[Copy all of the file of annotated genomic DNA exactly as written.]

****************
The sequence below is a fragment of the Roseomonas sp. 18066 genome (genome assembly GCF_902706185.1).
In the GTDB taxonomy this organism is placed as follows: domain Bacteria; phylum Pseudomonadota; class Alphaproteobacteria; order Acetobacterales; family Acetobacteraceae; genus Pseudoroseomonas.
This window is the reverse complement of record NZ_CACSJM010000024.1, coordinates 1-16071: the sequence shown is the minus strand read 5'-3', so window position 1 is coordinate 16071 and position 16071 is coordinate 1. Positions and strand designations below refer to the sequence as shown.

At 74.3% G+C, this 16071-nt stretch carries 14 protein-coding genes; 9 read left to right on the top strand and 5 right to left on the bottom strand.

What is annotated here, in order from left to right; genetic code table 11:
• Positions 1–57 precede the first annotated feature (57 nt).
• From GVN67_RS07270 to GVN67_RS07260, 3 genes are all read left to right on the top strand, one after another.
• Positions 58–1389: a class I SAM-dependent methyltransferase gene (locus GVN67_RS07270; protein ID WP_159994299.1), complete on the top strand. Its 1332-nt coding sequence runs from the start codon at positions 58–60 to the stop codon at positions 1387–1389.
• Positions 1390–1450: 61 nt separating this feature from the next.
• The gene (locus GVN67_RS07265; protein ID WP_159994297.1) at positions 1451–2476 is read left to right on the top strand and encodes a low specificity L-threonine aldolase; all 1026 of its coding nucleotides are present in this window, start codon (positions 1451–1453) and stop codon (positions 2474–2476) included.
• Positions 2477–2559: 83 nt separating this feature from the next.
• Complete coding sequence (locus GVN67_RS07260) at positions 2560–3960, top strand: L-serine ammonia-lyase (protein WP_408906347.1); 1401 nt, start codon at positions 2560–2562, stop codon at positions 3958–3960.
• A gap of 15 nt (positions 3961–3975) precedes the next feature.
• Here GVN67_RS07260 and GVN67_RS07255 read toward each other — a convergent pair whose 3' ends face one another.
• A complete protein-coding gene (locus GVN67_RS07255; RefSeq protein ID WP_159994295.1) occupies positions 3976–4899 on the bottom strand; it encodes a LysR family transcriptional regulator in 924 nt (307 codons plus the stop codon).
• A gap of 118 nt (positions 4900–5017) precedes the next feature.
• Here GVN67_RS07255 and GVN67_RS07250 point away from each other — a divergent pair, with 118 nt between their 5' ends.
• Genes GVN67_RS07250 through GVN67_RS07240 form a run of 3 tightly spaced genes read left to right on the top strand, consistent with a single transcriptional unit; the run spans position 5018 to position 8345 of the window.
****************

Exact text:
The sequence below is a fragment of the Roseomonas sp. 18066 genome (genome assembly GCF_902706185.1).
In the GTDB taxonomy this organism is placed as follows: domain Bacteria; phylum Pseudomonadota; class Alphaproteobacteria; order Acetobacterales; family Acetobacteraceae; genus Pseudoroseomonas.
This window is the reverse complement of record NZ_CACSJM010000024.1, coordinates 1-16071: the sequence shown is the minus strand read 5'-3', so window position 1 is coordinate 16071 and position 16071 is coordinate 1. Positions and strand designations below refer to the sequence as shown.

At 74.3% G+C, this 16071-nt stretch carries 14 protein-coding genes; 9 read left to right on the top strand and 5 right to left on the bottom strand.

What is annotated here, in order from left to right; genetic code table 11:
• Positions 1–57 precede the first annotated feature (57 nt).
• From GVN67_RS07270 to GVN67_RS07260, 3 genes are all read left to right on the top strand, one after another.
• Positions 58–1389: a class I SAM-dependent methyltransferase gene (locus GVN67_RS07270; protein ID WP_159994299.1), complete on the top strand. Its 1332-nt coding sequence runs from the start codon at positions 58–60 to the stop codon at positions 1387–1389.
• Positions 1390–1450: 61 nt separating this feature from the next.
• The gene (locus GVN67_RS07265; protein ID WP_159994297.1) at positions 1451–2476 is read left to right on the top strand and encodes a low specificity L-threonine aldolase; all 1026 of its coding nucleotides are present in this window, start codon (positions 1451–1453) and stop codon (positions 2474–2476) included.
• Positions 2477–2559: 83 nt separating this feature from the next.
• Complete coding sequence (locus GVN67_RS07260) at positions 2560–3960, top strand: L-serine ammonia-lyase (protein WP_408906347.1); 1401 nt, start codon at positions 2560–2562, stop codon at positions 3958–3960.
• A gap of 15 nt (positions 3961–3975) precedes the next feature.
• Here GVN67_RS07260 and GVN67_RS07255 read toward each other — a convergent pair whose 3' ends face one another.
• A complete protein-coding gene (locus GVN67_RS07255; RefSeq protein ID WP_159994295.1) occupies positions 3976–4899 on the bottom strand; it encodes a LysR family transcriptional regulator in 924 nt (307 codons plus the stop codon).
• A gap of 118 nt (positions 4900–5017) precedes the next feature.
• Here GVN67_RS07255 and GVN67_RS07250 point away from each other — a divergent pair, with 118 nt between their 5' ends.
• Genes GVN67_RS07250 through GVN67_RS07240 form a run of 3 tightly spaced genes read left to right on the top strand, consistent with a single transcriptional unit; the run spans position 5018 to position 8345 of the window.